World Trip

Navigating Kenya: Embracing the Ups and Downs of our New Life

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Due to the lack of time during our final weeks in Germany, we only had a vague idea of where we wanted to go and what we wanted to do after Nairobi. Most of our planning and research were done in March when we first decided to include Kenya as one of our destinations. Now, we had to define our route for the next 3 weeks for which we had rented a 4×4 car with a rooftop tent to explore the country. So we had to reach out to campsite to find suitable accommodation for the next nights.

In Nairobi we also spent some time setting up our financials tracking app (we use TravelSpend) to be able to monitor our budget. We know that Kenya is going to be significantly exceed our budget. Yes, it is expensive to travel here, even if you are just camping. Just the car alone costs us about 120 USD per day (excl. gas) and the entrances to national parks are not cheap either. Therefore, it’s crucial for us to ensure that we don’t end our time in Kenya with a too big gap in our budget.

We would lie if we would say that we have enjoyed the best time of our life from day one. There are many reasons why the start has been bumpy – and we even cannot say what all the implicit reasons were. But it took us a few days to get into our flow and start loving Kenya.

Feeling worn out: Probably the most important factor influencing our mood was that we were still exhausted from all the stress we had in the last month. Our energy levels were down and we noticed that we were not too excited to explore Nairobi and would rather sleep.

Rumbling in the tummy: Also, one of the biggest challenges – which is the most usual one – has been that Jens has had some stomach issues. We believe it was the lamb burger from the very first evening in Nairobi that was probably not cooked well. He was truly struggling for many days. Our first aid kit helped a bit and luckily it passed soon.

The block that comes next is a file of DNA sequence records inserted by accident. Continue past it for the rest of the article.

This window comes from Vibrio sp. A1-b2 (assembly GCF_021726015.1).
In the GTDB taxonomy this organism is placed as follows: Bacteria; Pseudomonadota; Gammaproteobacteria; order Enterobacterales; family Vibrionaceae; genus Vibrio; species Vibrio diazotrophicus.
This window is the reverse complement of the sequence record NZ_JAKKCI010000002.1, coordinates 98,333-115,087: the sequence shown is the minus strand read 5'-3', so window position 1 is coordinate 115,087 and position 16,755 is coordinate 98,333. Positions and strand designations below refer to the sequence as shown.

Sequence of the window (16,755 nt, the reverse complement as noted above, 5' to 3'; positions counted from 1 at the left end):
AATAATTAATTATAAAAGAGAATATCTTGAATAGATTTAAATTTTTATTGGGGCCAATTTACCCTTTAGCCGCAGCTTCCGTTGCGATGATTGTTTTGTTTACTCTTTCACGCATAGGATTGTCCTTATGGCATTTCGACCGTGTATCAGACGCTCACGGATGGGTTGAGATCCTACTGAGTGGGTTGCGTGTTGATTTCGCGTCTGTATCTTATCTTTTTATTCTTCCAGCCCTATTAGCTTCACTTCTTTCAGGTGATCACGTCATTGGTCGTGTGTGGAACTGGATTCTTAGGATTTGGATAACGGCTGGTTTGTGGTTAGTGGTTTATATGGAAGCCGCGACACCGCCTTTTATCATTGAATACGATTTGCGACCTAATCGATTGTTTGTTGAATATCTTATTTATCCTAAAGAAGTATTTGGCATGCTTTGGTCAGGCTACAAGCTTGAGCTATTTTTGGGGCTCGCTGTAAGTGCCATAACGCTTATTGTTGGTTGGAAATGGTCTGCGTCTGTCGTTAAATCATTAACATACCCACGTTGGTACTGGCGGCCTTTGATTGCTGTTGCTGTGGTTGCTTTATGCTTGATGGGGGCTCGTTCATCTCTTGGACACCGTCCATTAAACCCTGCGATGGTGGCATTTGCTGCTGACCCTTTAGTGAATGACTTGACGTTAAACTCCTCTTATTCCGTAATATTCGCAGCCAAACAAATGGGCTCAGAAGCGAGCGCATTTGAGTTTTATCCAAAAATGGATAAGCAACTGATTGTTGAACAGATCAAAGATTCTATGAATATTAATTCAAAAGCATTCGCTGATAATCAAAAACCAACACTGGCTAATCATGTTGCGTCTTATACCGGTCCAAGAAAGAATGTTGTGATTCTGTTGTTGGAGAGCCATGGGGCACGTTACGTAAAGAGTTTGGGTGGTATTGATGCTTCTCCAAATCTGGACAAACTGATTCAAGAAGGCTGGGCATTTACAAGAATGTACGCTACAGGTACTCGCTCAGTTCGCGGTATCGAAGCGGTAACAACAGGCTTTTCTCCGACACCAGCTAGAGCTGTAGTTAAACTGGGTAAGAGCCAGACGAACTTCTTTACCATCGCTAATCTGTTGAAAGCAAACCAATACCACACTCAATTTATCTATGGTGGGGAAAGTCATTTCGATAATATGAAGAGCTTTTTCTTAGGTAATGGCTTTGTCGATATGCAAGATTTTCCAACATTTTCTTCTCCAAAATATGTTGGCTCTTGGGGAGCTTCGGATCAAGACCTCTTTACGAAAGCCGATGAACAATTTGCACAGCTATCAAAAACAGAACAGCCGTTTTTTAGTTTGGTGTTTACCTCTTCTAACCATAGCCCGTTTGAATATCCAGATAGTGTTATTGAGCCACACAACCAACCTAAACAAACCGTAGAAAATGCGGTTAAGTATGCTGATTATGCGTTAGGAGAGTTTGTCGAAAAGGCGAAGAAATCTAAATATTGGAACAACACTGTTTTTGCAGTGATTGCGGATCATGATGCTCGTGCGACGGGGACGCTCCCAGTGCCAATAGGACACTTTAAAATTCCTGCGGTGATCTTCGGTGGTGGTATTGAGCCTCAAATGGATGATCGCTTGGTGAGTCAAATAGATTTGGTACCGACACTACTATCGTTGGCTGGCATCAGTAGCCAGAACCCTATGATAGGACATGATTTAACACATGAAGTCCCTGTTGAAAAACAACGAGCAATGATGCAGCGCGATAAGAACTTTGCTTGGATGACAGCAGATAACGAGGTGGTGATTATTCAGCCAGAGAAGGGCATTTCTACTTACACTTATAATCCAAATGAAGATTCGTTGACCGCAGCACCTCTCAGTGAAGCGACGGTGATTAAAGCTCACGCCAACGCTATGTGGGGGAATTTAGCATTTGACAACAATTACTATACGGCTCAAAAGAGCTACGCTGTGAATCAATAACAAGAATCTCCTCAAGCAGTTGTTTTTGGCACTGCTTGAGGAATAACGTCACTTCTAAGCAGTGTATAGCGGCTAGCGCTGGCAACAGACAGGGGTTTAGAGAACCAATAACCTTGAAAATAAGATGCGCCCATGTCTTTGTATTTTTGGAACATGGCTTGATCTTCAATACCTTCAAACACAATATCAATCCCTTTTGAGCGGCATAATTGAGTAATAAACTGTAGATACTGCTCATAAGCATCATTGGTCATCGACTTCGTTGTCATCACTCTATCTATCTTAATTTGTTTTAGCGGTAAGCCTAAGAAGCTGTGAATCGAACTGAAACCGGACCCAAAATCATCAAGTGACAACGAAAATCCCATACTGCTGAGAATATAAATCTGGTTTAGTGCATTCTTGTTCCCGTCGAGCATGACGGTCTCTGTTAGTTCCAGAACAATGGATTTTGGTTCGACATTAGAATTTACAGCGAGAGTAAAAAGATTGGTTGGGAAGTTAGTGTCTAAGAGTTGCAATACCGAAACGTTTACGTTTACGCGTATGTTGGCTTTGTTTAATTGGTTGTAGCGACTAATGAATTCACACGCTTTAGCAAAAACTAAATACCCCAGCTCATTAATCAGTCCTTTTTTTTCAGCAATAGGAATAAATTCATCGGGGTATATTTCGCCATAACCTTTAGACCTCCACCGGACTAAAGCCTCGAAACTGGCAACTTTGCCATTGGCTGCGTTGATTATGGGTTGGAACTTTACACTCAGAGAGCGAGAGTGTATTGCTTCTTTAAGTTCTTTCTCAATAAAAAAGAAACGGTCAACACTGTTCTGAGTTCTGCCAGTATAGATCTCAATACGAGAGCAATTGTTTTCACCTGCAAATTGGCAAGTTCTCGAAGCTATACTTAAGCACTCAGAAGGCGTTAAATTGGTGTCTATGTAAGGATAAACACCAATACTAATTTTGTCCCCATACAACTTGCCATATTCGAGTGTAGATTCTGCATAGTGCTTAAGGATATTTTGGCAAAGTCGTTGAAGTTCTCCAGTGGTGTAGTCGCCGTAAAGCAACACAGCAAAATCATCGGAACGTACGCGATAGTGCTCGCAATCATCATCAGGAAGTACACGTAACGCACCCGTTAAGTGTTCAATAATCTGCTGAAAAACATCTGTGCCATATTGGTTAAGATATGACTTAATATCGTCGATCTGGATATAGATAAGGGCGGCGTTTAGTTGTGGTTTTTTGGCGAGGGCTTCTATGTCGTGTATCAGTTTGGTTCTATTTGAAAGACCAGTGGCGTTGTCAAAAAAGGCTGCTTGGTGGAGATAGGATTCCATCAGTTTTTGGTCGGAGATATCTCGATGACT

Higher and higher: Another reason why we may have been feeling down is the altitude. Nairobi lies at an elevation of 1600m and Nanyuki (our next destination) at an elevation of 2000m. Although we have not felt the altitude sickness directly, Laura noticed that she had to drink a lot more than usual to keep away headaches. This was also one of the reasons why we had a rather slow start with little activities planned to get used to the altitude.

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Baby it’s cold outside: Surprisingly, the temperatures here seem to feel colder than in Germany. Although during the day it is about 21-23 degrees, we had to wear much more clothes than usually. And as the sun sets at about 6.30 pm the evenings get chilly fast. The cold has been mostly impacting Laura’s wellbeing as she is rather sensitive about it (yes, despite being an Estonian). It was quite OK in Nairobi but then came the nights in the tent. During nighttime the temperature drops to 10 degrees. We knew it was going to be cold based on our experience in Namibia. But the difference to Namibia is that this tent has no sleeping bags but only a blanket. And this difference is a pretty big one. So we are wearing as many layers as we can. Jens does not seem to care too much. Laura, though, wears warm underwear, jeans, two pairs of socks, a warm hoodie and a jacket on top. It took about 5 nights until Laura finally started to acclimatise and is not feeling cold every night anymore.